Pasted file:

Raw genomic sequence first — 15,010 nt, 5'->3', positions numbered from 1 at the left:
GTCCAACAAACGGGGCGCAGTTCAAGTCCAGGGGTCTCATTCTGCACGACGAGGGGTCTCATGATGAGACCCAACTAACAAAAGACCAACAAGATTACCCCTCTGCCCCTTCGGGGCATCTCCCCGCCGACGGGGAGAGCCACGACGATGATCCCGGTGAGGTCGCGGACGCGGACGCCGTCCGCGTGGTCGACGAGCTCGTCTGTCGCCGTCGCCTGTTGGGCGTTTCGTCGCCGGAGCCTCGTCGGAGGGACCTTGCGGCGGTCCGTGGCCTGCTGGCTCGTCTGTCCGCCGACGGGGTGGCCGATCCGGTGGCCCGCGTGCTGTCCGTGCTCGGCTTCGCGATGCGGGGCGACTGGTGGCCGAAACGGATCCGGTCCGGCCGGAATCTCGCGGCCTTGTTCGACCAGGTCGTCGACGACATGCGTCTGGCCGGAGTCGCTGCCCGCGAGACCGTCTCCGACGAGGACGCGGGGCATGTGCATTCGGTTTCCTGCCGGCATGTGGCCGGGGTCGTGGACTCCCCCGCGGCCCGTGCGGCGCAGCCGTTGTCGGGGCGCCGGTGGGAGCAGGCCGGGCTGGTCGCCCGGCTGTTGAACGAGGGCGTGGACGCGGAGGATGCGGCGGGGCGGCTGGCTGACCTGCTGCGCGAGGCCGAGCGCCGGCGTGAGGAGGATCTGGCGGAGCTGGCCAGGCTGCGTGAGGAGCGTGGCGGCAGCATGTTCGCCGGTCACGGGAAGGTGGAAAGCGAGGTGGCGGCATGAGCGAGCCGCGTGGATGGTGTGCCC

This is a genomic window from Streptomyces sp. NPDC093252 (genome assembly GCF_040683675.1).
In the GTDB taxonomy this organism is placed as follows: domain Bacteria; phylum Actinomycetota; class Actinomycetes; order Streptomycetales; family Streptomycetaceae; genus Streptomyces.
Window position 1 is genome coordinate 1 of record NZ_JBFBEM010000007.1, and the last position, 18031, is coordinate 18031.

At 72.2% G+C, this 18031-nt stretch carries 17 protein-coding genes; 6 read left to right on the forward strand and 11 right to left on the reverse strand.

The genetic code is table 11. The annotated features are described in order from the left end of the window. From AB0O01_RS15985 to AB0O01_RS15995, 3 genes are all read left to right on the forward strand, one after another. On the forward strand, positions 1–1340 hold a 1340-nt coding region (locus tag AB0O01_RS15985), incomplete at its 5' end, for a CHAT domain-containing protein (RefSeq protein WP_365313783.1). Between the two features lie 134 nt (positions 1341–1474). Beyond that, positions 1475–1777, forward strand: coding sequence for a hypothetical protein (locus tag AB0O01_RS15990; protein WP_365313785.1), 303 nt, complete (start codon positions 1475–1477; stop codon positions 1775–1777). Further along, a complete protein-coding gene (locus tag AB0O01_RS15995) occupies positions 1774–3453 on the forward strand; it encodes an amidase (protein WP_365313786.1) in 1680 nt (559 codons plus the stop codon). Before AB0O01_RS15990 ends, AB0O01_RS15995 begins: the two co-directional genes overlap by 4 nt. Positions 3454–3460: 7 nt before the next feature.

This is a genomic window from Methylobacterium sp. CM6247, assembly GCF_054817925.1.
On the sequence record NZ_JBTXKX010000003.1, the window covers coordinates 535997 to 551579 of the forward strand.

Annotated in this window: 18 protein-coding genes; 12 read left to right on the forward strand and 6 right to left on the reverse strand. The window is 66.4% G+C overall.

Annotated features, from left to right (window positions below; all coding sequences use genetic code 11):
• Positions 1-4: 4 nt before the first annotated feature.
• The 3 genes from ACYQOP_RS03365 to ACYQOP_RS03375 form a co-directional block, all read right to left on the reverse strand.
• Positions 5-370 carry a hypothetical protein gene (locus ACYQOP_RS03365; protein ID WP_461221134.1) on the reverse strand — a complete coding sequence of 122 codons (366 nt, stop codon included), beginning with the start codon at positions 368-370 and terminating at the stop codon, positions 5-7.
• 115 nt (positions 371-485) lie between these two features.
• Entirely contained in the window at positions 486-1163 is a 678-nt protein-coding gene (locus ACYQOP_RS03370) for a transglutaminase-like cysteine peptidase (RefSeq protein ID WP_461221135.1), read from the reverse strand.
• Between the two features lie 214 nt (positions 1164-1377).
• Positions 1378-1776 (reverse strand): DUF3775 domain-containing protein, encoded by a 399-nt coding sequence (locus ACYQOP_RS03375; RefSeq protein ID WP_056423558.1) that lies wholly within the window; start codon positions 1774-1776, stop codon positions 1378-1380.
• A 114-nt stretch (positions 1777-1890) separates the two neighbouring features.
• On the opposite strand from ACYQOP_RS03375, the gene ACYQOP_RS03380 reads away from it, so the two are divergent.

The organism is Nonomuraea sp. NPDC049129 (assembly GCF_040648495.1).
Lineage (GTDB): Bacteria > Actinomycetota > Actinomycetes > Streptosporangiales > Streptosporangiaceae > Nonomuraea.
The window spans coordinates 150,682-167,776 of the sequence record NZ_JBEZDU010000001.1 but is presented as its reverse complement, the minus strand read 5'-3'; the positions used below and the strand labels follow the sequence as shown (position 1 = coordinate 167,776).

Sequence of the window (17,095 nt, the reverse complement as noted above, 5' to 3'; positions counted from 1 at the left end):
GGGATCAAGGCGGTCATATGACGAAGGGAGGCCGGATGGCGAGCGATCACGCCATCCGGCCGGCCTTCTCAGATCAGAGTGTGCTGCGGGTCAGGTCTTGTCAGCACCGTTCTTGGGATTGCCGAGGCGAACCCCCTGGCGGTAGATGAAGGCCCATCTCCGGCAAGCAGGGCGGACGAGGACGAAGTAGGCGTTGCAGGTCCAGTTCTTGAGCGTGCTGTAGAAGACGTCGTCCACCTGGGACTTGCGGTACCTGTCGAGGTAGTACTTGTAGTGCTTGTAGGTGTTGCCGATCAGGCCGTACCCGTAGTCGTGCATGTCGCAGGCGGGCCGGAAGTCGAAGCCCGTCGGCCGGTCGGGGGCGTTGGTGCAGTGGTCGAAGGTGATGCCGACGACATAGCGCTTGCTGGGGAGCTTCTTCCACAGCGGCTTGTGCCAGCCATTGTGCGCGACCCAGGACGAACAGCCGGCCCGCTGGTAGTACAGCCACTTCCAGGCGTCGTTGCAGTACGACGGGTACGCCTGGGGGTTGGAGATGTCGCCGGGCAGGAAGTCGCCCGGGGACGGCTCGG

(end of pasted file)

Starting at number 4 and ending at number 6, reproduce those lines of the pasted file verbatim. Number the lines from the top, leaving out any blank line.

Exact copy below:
In the GTDB taxonomy this organism is placed as follows: domain Bacteria; phylum Actinomycetota; class Actinomycetes; order Streptomycetales; family Streptomycetaceae; genus Streptomyces.
Window position 1 is genome coordinate 1 of record NZ_JBFBEM010000007.1, and the last position, 18031, is coordinate 18031.

At 72.2% G+C, this 18031-nt stretch carries 17 protein-coding genes; 6 read left to right on the forward strand and 11 right to left on the reverse strand.